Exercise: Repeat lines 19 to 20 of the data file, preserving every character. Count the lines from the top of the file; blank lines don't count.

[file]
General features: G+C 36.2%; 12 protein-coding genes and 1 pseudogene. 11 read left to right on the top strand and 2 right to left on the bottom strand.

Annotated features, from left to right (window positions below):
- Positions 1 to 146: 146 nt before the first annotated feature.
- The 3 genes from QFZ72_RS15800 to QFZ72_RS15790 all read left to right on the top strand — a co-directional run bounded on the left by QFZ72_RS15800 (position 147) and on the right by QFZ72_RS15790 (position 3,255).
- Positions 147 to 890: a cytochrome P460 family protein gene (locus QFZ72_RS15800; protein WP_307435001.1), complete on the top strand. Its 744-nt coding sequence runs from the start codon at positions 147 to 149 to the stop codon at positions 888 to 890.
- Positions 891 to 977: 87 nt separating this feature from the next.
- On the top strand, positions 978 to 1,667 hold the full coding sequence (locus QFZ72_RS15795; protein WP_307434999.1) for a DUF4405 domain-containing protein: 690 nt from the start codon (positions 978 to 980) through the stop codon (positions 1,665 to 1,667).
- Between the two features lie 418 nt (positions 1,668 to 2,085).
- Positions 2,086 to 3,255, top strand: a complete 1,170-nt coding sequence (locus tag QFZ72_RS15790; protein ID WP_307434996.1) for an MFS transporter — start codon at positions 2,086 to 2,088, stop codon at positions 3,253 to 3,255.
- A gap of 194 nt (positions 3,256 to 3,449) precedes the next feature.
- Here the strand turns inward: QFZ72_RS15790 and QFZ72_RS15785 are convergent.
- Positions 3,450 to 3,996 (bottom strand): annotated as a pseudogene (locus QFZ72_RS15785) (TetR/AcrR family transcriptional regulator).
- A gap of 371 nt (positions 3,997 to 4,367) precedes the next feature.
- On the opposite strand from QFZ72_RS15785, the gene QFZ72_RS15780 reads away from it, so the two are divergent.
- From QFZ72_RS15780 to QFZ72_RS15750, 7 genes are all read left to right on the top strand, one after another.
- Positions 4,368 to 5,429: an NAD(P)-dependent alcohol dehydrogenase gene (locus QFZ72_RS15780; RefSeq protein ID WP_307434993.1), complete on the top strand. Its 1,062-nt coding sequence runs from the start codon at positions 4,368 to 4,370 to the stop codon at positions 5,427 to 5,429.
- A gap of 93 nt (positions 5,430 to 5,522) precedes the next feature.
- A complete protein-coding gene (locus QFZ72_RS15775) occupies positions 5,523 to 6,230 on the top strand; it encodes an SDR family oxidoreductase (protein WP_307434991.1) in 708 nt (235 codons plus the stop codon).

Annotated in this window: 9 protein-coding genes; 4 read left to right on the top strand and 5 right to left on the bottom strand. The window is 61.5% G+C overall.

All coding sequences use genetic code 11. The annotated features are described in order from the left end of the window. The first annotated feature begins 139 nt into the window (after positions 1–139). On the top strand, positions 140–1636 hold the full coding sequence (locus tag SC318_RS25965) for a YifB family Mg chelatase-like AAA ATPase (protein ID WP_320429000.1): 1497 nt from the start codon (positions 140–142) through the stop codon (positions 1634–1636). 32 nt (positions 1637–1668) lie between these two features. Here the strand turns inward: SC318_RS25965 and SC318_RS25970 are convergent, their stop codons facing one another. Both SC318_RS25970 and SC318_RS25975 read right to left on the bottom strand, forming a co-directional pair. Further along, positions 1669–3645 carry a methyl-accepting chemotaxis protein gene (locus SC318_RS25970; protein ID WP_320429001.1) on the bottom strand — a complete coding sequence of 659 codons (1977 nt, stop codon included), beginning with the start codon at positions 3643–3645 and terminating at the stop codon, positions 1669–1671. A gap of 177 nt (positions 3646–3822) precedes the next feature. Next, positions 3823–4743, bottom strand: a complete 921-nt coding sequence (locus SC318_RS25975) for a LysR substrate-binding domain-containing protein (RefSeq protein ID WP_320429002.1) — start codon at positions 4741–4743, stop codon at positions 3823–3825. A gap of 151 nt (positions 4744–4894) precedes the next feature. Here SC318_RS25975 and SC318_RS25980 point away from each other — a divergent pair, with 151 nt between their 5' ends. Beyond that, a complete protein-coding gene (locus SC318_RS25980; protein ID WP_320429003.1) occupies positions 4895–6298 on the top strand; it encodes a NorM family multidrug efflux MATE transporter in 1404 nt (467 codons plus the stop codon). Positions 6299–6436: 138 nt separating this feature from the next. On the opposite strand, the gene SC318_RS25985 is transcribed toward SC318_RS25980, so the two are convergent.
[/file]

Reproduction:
Annotated in this window: 9 protein-coding genes; 4 read left to right on the top strand and 5 right to left on the bottom strand. The window is 61.5% G+C overall.

All coding sequences use genetic code 11. The annotated features are described in order from the left end of the window. The first annotated feature begins 139 nt into the window (after positions 1–139). On the top strand, positions 140–1636 hold the full coding sequence (locus tag SC318_RS25965) for a YifB family Mg chelatase-like AAA ATPase (protein ID WP_320429000.1): 1497 nt from the start codon (positions 140–142) through the stop codon (positions 1634–1636). 32 nt (positions 1637–1668) lie between these two features. Here the strand turns inward: SC318_RS25965 and SC318_RS25970 are convergent, their stop codons facing one another. Both SC318_RS25970 and SC318_RS25975 read right to left on the bottom strand, forming a co-directional pair. Further along, positions 1669–3645 carry a methyl-accepting chemotaxis protein gene (locus SC318_RS25970; protein ID WP_320429001.1) on the bottom strand — a complete coding sequence of 659 codons (1977 nt, stop codon included), beginning with the start codon at positions 3643–3645 and terminating at the stop codon, positions 1669–1671. A gap of 177 nt (positions 3646–3822) precedes the next feature. Next, positions 3823–4743, bottom strand: a complete 921-nt coding sequence (locus SC318_RS25975) for a LysR substrate-binding domain-containing protein (RefSeq protein ID WP_320429002.1) — start codon at positions 4741–4743, stop codon at positions 3823–3825. A gap of 151 nt (positions 4744–4894) precedes the next feature. Here SC318_RS25975 and SC318_RS25980 point away from each other — a divergent pair, with 151 nt between their 5' ends. Beyond that, a complete protein-coding gene (locus SC318_RS25980; protein ID WP_320429003.1) occupies positions 4895–6298 on the top strand; it encodes a NorM family multidrug efflux MATE transporter in 1404 nt (467 codons plus the stop codon). Positions 6299–6436: 138 nt separating this feature from the next. On the opposite strand, the gene SC318_RS25985 is transcribed toward SC318_RS25980, so the two are convergent.